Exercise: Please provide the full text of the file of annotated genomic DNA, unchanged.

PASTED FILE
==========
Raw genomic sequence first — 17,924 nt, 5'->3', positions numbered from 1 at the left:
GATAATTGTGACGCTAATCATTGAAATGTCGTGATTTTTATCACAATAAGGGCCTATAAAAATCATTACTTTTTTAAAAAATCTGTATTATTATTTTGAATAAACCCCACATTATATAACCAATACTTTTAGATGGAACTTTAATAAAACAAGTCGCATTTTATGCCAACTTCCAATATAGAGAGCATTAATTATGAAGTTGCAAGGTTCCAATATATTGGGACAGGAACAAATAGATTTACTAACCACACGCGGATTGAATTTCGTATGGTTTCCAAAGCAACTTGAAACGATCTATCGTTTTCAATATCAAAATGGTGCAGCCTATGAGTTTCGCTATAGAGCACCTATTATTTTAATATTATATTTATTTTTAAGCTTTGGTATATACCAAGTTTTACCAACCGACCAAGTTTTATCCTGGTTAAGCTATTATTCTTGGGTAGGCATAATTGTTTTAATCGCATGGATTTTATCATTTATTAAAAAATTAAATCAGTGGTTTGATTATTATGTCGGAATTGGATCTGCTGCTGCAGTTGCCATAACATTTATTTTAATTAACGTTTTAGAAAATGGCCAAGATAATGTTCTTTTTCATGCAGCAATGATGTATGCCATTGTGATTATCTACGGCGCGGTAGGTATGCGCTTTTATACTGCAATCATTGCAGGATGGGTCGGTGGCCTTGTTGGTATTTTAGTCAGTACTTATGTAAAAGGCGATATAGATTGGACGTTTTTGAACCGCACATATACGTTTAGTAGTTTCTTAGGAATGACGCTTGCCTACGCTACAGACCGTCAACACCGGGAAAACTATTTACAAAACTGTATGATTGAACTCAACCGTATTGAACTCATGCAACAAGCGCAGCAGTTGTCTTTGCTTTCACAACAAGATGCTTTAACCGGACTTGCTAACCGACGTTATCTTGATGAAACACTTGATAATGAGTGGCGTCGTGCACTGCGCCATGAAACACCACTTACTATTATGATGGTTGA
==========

Raw genomic sequence first — 17,924 nt, 5'->3', positions numbered from 1 at the left:
GATAATTGTGACGCTAATCATTGAAATGTCGTGATTTTTATCACAATAAGGGCCTATAAAAATCATTACTTTTTTAAAAAATCTGTATTATTATTTTGAATAAACCCCACATTATATAACCAATACTTTTAGATGGAACTTTAATAAAACAAGTCGCATTTTATGCCAACTTCCAATATAGAGAGCATTAATTATGAAGTTGCAAGGTTCCAATATATTGGGACAGGAACAAATAGATTTACTAACCACACGCGGATTGAATTTCGTATGGTTTCCAAAGCAACTTGAAACGATCTATCGTTTTCAATATCAAAATGGTGCAGCCTATGAGTTTCGCTATAGAGCACCTATTATTTTAATATTATATTTATTTTTAAGCTTTGGTATATACCAAGTTTTACCAACCGACCAAGTTTTATCCTGGTTAAGCTATTATTCTTGGGTAGGCATAATTGTTTTAATCGCATGGATTTTATCATTTATTAAAAAATTAAATCAGTGGTTTGATTATTATGTCGGAATTGGATCTGCTGCTGCAGTTGCCATAACATTTATTTTAATTAACGTTTTAGAAAATGGCCAAGATAATGTTCTTTTTCATGCAGCAATGATGTATGCCATTGTGATTATCTACGGCGCGGTAGGTATGCGCTTTTATACTGCAATCATTGCAGGATGGGTCGGTGGCCTTGTTGGTATTTTAGTCAGTACTTATGTAAAAGGCGATATAGATTGGACGTTTTTGAACCGCACATATACGTTTAGTAGTTTCTTAGGAATGACGCTTGCCTACGCTACAGACCGTCAACACCGGGAAAACTATTTACAAAACTGTATGATTGAACTCAACCGTATTGAACTCATGCAACAAGCGCAGCAGTTGTCTTTGCTTTCACAACAAGATGCTTTAACCGGACTTGCTAACCGACGTTATCTTGATGAAACACTTGATAATGAGTGGCGTCGTGCACTGCGCCATGAAACACCACTTACTATTATGATGGTTGA